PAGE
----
#161 Castello di Rocca Sforzesca
11th century plus 1454-1473
This is NOT an official Lego site
There has been a
castle atop the hill in the Comune di Soncino for more than 1,000 years.
Soncino was first walled in the 10th century to repel attacks by
Hungarians, but by 1200 it was already Italians fighting Italians, as
the castle in Soncino was besieged and destroyed by Milanese from the
west and Brescians from the east. Nothing is known of that castle
or the new castle mentioned in 1283. In 1312 Soncino Castle was
occupied by troops from Cremona to the southeast and in 1391 the Duchy
of Milan made Soncino a beachhead against incursions from the Republic
of Venice. The castle was again strengthened in 1427 following the
conquest of Brescia by the Republic of Venice.
In 1454 all that
warfare was to be mitigated by the Treaty of Lodi, a peace agreement
between Milan, Naples and Florence. The single decisive victory by
Venice over Milan in 1427 was with Florence as her ally, but now
Florence was on the side of the Duchy of Milan (albeit briefly). Francesco Sforza
was confirmed as rightful Duke of Milan, and Soncino was assigned to the
Duchy of Milan. Sforza immediately began strengthening the walls
of Soncino and its castle, believing a lasting peace was built upon a
show of strength. In 1468 the people of Soncino petitioned the Duke for
a new castle, but doubtful of their long-term loyalties, he commissioned
only the unique round tower in the south corner of the castle.
Further works were added over the next 5 years. The Treaty of Lodi
lasted less than 30 years, as the Republic of Venice allied in 1483 with
the Papal States to make war on Milan. The status quo was finally
upset in 1494 when Charles VIII's French troops intruded in Italian
affairs, initiating the Italian Wars.
|The castle passed to the Venetians from 1499 to 1509, then was held again by Milan until 1535, when the Duchy became the property of Spain. In 1536 Habsburg Emperor Charles V elevated Soncino to a marquisate, passing the castle to the Milanese family di Stampa. Successive generations of the family converted the castle into a comfortable residence, with famous frescos and paintings within. The thirteenth and last Marchese di Soncino, Massimiliano IX Giovanni (1834-1876) donated the castle to the Comune di Soncino, and by 1883, restoration of the castle to its former splendor had begun. When Judy and I visited Soncino on September 15, 2013 a cloudy day had become steadily rainy. Our dear friend, Dan Vallauri of Monaco, was kind enough to cover me (and my camera!) with an umbrella, while I took pictures all over the Rocca Sforzesca. He is a saint. Any non-sunny pictures of Soncino on this page are thanks to him!|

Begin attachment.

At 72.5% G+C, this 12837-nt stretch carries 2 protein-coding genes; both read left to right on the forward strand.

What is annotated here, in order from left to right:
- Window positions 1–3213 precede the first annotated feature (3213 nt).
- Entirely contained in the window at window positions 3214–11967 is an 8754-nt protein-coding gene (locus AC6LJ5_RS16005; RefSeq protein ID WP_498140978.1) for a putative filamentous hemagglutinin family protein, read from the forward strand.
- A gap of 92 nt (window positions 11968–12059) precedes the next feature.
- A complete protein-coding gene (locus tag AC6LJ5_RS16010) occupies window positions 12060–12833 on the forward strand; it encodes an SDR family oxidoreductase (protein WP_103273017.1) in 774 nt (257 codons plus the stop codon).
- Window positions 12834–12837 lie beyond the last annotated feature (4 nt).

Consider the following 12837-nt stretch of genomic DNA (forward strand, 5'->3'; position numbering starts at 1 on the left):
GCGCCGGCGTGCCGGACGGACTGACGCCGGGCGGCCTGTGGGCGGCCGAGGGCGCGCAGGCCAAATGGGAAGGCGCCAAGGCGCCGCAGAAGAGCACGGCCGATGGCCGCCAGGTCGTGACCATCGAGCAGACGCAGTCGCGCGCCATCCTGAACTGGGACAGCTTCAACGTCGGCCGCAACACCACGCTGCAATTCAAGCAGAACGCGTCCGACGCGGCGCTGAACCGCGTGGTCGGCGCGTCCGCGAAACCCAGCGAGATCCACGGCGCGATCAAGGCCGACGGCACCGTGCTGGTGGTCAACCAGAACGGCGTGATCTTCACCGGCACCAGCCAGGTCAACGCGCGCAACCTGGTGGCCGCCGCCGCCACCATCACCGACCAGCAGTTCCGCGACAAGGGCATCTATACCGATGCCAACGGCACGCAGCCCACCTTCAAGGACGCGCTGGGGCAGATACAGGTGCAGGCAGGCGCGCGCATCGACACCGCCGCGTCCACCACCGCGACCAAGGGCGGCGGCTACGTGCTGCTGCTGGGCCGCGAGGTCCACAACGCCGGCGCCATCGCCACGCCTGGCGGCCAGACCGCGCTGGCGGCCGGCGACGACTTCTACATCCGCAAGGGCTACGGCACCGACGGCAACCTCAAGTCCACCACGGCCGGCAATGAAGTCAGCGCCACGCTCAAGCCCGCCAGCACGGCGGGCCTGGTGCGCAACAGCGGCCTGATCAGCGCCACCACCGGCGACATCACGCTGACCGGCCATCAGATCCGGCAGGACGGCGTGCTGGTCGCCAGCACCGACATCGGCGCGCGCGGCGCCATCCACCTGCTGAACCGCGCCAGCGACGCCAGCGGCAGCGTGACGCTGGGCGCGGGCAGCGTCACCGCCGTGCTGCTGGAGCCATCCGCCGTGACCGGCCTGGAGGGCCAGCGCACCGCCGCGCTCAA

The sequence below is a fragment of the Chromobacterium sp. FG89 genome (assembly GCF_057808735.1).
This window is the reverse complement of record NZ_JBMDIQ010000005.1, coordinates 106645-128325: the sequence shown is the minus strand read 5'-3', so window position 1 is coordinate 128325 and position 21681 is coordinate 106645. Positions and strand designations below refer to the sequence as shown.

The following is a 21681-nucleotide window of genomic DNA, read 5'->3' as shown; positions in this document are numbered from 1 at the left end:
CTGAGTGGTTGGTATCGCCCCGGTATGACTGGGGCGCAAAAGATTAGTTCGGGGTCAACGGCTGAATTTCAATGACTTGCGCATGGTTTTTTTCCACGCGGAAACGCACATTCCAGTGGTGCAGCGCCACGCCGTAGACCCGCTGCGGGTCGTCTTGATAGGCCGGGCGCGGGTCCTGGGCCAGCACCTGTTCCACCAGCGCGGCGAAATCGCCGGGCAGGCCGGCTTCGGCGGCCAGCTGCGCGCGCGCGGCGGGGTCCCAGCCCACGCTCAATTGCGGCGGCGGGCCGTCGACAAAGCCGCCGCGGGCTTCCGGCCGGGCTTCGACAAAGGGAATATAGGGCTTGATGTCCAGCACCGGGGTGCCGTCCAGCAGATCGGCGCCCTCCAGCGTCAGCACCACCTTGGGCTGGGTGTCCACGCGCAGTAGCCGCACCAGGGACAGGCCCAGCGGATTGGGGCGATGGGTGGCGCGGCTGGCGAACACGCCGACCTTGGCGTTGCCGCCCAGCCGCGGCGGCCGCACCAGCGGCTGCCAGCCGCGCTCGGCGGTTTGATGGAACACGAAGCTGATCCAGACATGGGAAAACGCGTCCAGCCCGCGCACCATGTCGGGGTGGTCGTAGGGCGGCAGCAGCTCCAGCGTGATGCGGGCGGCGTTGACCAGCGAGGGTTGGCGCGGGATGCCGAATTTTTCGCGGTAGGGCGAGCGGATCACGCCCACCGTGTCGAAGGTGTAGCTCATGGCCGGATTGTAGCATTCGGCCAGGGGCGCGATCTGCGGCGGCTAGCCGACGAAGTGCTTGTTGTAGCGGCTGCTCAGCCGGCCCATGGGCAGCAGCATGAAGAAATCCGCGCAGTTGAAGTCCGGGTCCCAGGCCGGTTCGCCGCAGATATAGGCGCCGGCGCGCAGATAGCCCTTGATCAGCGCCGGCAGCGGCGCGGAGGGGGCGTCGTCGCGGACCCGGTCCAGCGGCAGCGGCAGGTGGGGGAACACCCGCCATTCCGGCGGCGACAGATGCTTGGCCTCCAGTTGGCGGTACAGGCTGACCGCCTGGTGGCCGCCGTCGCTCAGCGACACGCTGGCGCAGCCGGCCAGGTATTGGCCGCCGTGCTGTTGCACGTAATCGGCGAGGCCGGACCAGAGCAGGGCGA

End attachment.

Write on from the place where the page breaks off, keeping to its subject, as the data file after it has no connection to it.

of the castle
||One of the
of the castle
||One of the
|Ground Floor Plan||Northwest [Front] Elevation||
Elevation (showing moat
filled with water)
|Cross-section of the castle (looking northwest)||Model of the castle|
of the Lego Model
Under Construction September-October, 2017
begins on Sept.
25, as the castle and barbican
are laid out.
next day I discover
the barbican is too narrow -
a potentially horrible mistake
Work soon shifts to the
but very difficult cylindrical tower.
The splayed plinth and two rings of
machicolations make this a real
By day 3
work is at an impasse
on the cylindrical tower, but the
base of the barbican [obs: rivellino]
is rapidly rising...
...as is the
front of the
29 we can see
where the carriage entrance
will be, and the barbican has
in the plinth
allow a bit of natural light
into the lower tower rooms.
By October 5
tower and bridge are
...and by the
next so is the barbican!
It's an awesome protector for
the main gateway into the castle.
drawbridge is ready, but
where is Soncino?
view of the barbican
courtyard as it would look from
the castle's gate.
By October 12
the castle has a
courtyard, doors in the gate-
house, and a well!
On October 15
walls are a bit higher...
...but at the
other end of the
courtyard, a residential
building has appeared!
Now I'm gone
for 9 days...
see you October 25.
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